Even along with the romanticization, one thing has remained constant over the years: the sufferers of this supposedly mighty, aesthetized city, that is, Delhi. Perhaps you too, like the government, will content your heart with green curtains and turn a blind eye towards what lies beyond them. As the state probably said to themselves at some point, “What happens in Delhi stays within Delhi, after all.”

Read Also: Women in Politics, or the Lack Thereof

Featured Image Credits: downtoearth.org

The arrival of DUSU campaigning has heightened the tension in the University campus. Several reports of misconduct and threats have surfaced on the internet, posing a risk to the safety of regular students and residents.

On Saturday, September 16th, the AISA (All India Students’ Association) stated ‘outsiders’ had been spotted within the university campus and that a student had also been attacked. Aman Rawat, an activist for AISA, was allegedly confused for another candidate, Aditya Singh, and was abducted, threatened, and physically assaulted by some strangers, according to a video clip the organisation uploaded on social media.

Aman, an AISA activist and a law student, was approaching the traffic circle near Daulat Ram and Ramjas College when he was confronted by a group of unknown people. Aman can be seen in the video discussing the incident and mentioning how he was threatened, saying, ‘They recognized me as an ASIA Activist and started beating me, they warned me that AISA activists should stop campaigning or else they will face the same thing.’ He further said that those who attacked him realized they had confused him for Aditya Singh, the candidate for secretary from AISA. However, they continued to assault him.

He was brought to a Black SUV car that was covered in ABVP posters, and that’s how we found out who is behind this because we can’t identify these outsiders who are doing campaigning for ABVP in the campus.” – Anjali, AISA DU secretary.

Anjali adds that this is not the first time their student activists have faced threats. “Numerous incidences involving intimidation of students at various colleges have taken place, particularly of female candidates who receive texts even on Instagram.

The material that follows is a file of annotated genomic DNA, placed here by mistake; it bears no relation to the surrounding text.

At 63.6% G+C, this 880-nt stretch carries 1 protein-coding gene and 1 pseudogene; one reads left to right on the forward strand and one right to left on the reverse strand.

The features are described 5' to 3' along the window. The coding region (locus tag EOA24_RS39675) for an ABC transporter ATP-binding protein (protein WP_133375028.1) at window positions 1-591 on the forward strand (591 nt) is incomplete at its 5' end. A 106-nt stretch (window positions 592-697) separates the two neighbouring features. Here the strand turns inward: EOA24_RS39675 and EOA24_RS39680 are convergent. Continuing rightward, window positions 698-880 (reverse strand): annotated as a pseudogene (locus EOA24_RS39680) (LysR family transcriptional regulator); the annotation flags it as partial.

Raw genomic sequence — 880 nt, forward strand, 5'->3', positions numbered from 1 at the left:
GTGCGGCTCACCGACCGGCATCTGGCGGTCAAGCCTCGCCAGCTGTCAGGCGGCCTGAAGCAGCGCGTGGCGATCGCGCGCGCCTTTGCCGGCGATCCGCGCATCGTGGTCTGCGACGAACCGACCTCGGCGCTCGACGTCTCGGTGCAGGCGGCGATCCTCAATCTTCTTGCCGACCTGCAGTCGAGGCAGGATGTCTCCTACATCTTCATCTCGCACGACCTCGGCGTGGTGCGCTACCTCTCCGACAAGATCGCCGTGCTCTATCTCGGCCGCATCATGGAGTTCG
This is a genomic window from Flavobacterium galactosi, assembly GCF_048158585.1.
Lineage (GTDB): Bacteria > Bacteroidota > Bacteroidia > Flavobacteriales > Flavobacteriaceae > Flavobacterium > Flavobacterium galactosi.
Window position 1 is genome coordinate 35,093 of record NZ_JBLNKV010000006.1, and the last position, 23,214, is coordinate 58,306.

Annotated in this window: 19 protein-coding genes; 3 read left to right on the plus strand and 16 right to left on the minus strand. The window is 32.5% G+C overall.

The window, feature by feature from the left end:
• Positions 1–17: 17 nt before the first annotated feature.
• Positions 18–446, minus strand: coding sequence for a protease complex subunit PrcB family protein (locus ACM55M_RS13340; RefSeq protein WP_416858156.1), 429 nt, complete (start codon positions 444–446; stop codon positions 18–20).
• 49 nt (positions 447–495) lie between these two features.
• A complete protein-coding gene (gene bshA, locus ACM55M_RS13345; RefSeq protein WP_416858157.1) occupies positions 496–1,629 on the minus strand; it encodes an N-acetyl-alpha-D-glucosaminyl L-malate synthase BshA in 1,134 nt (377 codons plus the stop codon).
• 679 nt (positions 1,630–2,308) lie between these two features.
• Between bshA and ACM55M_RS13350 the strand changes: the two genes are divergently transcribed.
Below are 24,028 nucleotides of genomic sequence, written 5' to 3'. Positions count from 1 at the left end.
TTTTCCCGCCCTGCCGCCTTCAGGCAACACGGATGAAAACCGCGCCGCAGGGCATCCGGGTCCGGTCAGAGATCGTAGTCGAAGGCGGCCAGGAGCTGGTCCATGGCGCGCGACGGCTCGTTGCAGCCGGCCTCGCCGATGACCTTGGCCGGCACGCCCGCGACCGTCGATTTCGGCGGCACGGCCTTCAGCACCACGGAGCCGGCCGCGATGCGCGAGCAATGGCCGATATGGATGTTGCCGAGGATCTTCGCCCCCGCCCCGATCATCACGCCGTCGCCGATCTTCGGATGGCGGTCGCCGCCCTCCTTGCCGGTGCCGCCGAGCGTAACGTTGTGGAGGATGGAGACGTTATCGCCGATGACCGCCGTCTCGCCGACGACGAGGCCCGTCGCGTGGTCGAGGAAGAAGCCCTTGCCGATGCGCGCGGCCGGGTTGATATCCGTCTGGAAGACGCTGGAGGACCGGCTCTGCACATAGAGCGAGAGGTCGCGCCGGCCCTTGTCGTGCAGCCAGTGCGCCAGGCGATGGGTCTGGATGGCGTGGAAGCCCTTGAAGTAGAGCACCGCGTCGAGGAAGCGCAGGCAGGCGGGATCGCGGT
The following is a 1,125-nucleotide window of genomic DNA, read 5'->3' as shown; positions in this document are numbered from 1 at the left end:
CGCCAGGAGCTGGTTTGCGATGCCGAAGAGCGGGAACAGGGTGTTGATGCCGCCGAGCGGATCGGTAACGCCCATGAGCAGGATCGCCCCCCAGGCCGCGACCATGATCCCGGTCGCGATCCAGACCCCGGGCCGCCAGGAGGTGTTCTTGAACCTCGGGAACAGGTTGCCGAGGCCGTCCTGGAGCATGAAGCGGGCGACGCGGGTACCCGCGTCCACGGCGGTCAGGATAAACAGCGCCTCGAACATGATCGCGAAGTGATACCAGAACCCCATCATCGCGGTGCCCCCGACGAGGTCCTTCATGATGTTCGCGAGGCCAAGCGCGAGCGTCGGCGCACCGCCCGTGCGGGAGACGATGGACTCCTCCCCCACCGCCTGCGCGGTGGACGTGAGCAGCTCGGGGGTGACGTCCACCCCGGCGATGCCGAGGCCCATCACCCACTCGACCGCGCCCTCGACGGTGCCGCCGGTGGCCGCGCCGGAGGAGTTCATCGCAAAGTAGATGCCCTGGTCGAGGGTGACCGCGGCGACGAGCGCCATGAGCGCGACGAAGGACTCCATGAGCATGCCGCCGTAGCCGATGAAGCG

Additionally, she emphasizes one of AISA’s key goals, which is to protect the gender minority and particularly prevent trespassing and harassment events that frequently happen at females’ institutions like IPCW and Miranda. One of their demands in this regard is for a gender sensitization community against sexual harassment. The student organization calls for a campus free from danger and fear.

While the organization has filed an official complaint in the nearby police station, they are dissatisfied with how the administration and police refuse to take the appropriate actions.

This incident is not the only one; a third-year student was seen in another social media video with what appeared to be a gun during campaigning at Kirrori Mal College. According to a statement made by the student group, neither the college security nor the police took any legal action against the offender.

According to The Indian Express, the principal of the institution, Dinesh Khattar, stated that the gun-like device was a lighter and was in the possession of the proctorial board. Additionally, he assured that the students will face harsh punishment.

AISA, however, asserts that the student is an ABVP member. Aiyesha Khan, the AISA candidate for president, states in a video released on their Instagram account that there has been an upsurge in these kind of incidents across the university’s campus and in the surrounding areas.

The campus has been hijacked by outsiders, and there have been cases of assault and intimidation since the beginning of the DUSU elections. While preaching about free and fair elections, the University and Delhi police refuse to take proper action.” – Ayeisha Khan in the Instagram video clip posted by AISA.

There are alleged violations of the election rules and outside involvement, according to numerous student groups. Several acts of violence were reported during the elections in 2019 as well. The student groups argue that the ABVP maintains musclemen to threaten their activists. On the other hand, the ABVP has denied these accusations.